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Hey guys, I have owned Chevy trucks my whole life. This is the first Duramax and diesel I have ever owned. What do I need to know, keep in mind, maintenance, and keep in my truck for emergencies. My truck is a 2018 2500 Duramax LTZ. Thanks in advance
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2017 GMC Denali 2500HD, 3.5" Rough Country Lift, 305/55R20 Yokohama Geolandar A/T
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Welcome to the family, and nice ride. You'll enjoy it.

Some things to note:

Excessive idling is a no-no. Plugs your emissions equipment. Keep it to a minimum as much as possible.

Always tow with the towhaul button engaged. Even if it's a piddly little boat. You won't be losing out on anything by using it. I use it when I have a heavy payload in the bed of the truck too.

When towing anything other than small loads, you'll want to use the Manual option on the gear selector and push the + button to go to 5th gear. This will lock out 6th gear. It seems counterintuitive, but your truck will run better with a trailer when it is cruising between 1800 and 2200 rpm. The transmission temps will stay lower when you do this, and the engine won't lug, which will actually get you better economy when you're towing than if you try and let it pull at 1500 rpm. You can use the +/- button to change gears to keep the truck in the desired rpm range. It will shift up on its own to whatever gear you have selected and not go any higher.

You have a turbo brake, and it does a good job. I recommend using it when you are pulling. Your brake pads will thank you.

I highly recommend some sort of top coat sealant for the trucks. Keep it looking purdy.

Everyone has their own mantra when it comes to maintenance schedules. Start by using the truck's indicator for fuel filter life and oil life. When it says to change those, change them. Save a sample of the oil, if you are interested, and send it to somewhere like Blackstone Labs and have an oil analysis done. They'll tell you what condition it's in and if you should consider altering your change interval. With the fuel filter, I personally don't see a reason to change it any sooner than the truck tells me to, unless I'm experiencing fuel related issues.

If you don't know the general maintenance history of the truck and it has a lot of miles, it wouldn't be the worst thing you could do to replace all the fluids with fresh. Then you have a baseline for when they were all done.

The stock air filter is a pain in the @$$ to change, in my opinion. Be prepared to be mildly annoyed with it.

Things to keep in the truck are your normal items you would keep in any other vehicle. There's not much special attention needed for these trucks.

If you have any questions, it's probably been answered at least twice on this forum, so don't be shy with that search button at the top. They don't charge you extra for too many clicks. If you're having trouble finding the answer, go ahead and ask. A few people will complain about it being asked thousands of times, and a few people will actually try to help; just like any other online forum.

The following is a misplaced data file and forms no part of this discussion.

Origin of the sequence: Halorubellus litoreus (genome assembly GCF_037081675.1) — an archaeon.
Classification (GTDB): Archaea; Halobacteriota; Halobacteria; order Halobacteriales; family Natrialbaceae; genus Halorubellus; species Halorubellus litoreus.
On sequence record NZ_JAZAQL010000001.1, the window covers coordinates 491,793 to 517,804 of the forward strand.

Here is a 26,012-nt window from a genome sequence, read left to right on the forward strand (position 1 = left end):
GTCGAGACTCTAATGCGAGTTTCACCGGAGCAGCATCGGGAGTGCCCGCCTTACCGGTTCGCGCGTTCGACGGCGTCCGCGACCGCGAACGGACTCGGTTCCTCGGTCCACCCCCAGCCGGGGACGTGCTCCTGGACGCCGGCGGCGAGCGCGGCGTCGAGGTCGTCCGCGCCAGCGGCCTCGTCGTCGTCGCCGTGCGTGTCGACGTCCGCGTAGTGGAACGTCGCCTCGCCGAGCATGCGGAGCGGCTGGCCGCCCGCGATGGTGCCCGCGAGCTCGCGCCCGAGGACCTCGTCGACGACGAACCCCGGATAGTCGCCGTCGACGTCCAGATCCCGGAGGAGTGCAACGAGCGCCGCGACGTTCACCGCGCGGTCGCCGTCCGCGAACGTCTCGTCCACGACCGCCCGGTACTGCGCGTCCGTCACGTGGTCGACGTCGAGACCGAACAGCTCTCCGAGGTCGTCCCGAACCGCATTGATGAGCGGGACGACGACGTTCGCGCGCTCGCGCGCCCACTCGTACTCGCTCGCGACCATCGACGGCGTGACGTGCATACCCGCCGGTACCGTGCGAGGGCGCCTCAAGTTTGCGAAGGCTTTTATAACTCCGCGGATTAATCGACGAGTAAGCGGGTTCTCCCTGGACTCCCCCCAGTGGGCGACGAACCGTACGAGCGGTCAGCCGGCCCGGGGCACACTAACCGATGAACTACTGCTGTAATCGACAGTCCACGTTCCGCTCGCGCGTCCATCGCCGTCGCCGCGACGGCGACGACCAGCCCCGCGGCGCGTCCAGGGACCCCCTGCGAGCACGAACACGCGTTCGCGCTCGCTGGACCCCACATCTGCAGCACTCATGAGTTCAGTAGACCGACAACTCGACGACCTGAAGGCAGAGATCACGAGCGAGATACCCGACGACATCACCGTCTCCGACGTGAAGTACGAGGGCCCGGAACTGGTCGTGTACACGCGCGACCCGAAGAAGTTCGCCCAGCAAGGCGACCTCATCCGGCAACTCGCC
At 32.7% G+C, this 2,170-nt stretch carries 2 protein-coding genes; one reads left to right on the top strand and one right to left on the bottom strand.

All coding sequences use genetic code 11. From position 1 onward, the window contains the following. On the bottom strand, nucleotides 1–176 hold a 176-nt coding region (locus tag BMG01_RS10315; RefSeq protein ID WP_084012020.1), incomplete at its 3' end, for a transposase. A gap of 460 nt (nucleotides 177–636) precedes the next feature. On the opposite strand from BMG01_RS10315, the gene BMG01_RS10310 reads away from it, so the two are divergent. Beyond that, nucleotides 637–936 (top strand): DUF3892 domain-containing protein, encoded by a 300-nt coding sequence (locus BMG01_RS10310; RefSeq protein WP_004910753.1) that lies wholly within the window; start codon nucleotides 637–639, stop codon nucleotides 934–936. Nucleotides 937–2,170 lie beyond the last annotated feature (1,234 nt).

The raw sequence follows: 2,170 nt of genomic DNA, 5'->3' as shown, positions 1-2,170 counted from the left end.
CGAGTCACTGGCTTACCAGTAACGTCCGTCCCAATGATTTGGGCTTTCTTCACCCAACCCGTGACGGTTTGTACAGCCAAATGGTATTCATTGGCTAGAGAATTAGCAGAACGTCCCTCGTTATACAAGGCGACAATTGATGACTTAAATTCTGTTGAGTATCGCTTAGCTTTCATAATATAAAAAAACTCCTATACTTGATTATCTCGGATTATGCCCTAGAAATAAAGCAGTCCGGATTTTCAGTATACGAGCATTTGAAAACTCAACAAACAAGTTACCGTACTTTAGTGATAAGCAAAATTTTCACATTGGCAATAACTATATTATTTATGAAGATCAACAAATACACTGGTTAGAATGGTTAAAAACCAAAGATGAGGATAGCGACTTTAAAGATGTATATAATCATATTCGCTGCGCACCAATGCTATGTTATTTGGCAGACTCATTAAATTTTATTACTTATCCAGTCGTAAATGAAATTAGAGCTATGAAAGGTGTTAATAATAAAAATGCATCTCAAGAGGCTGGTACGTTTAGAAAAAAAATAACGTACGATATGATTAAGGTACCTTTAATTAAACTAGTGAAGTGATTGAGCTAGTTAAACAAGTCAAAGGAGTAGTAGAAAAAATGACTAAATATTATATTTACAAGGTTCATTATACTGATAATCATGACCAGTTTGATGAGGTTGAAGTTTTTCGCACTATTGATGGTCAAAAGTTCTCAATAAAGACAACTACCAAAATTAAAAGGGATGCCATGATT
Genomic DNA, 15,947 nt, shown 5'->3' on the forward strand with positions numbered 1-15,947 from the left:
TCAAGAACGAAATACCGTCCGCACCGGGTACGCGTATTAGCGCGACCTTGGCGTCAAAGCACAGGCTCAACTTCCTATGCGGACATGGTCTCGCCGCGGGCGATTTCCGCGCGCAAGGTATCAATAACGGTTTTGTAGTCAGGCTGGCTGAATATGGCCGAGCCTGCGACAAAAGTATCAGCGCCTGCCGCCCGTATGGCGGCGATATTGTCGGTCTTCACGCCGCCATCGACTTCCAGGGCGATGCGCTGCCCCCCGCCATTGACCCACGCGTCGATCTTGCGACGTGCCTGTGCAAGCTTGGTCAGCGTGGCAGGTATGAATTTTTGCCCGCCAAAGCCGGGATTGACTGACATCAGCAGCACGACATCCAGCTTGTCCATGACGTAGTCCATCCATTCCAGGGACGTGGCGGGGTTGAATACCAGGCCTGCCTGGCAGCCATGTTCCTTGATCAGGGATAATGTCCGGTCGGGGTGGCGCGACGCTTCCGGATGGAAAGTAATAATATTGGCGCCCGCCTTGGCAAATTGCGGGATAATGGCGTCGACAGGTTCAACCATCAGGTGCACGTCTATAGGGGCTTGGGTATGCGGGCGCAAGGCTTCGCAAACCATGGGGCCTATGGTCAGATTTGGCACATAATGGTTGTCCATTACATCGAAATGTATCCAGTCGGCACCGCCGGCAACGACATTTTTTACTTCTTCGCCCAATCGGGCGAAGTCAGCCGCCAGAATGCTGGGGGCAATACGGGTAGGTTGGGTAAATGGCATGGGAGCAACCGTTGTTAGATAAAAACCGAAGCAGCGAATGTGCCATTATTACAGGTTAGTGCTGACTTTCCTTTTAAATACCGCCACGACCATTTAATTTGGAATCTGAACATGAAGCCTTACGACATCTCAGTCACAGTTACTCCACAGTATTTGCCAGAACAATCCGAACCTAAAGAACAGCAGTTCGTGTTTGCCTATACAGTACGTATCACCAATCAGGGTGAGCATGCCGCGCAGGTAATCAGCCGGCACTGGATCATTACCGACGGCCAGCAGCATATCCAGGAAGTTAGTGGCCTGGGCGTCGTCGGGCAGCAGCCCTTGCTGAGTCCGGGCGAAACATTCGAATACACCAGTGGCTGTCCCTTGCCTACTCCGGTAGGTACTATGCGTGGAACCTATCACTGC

Again, welcome to the dysfunctional family, and enjoy the heck out of that sweet new ride.
 

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Welcome to the club! Very nice looking truck you got there.
As has already been said, main things are to avoid excessive idling. I also make it a point to not baby the truck too much. Diesel engines love to work, and the new emissions controls need hard work to keep them in good working order.

A good thing to keep with you when traveling is a spare fuel filter, and the tools to change it out. I am not sure on the 2018's if you need a strap wrench for the filter or a 36 MM socket... best to double check. I also take the filter out of the box, wrap it in plastic wrap and seal it in a zip lock bag to keep it %100 dirt free - the fuel systems on these trucks is incredibly sensitive to dirt in the fuel.

Best of luck and again welcome to the club!
 

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Welcome to DF! Lots of good stuff here...
 

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2019 3500 SRW
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Welcome aboard. Congrats. Looks similar to my ‘19 minus the painted bumper. I’m a little over a year and 19K miles into mine and still really enjoy it.

I’ll have to try the tow method above. Pulling a 12k fw I’ve just been letting it do it’s thing in auto unless there’s some serious hills. The Allison is too slow there to figure out what it needs.


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2017 GMC Denali 2500HD, 3.5" Rough Country Lift, 305/55R20 Yokohama Geolandar A/T
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Welcome aboard. Congrats. Looks similar to my ‘19 minus the painted bumper. I’m a little over a year and 19K miles into mine and still really enjoy it.

I’ll have to try the tow method above. Pulling a 12k fw I’ve just been letting it do it’s thing in auto unless there’s some serious hills. The Allison is too slow there to figure out what it needs.


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These trucks LOVE 2000rpm when towing, especially with that much weight behind it.
 

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That's an interesting concept Im going to have to explore. I pull a 8K travel trailer, and have never used the tow mode. it doesn't seem change how the truck pulls with such a light load.
 

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Welcome to the family, and nice ride. You'll enjoy it.

Some things to note:

Excessive idling is a no-no. Plugs your emissions equipment. Keep it to a minimum as much as possible.

Always tow with the towhaul button engaged. Even if it's a piddly little boat. You won't be losing out on anything by using it. I use it when I have a heavy payload in the bed of the truck too.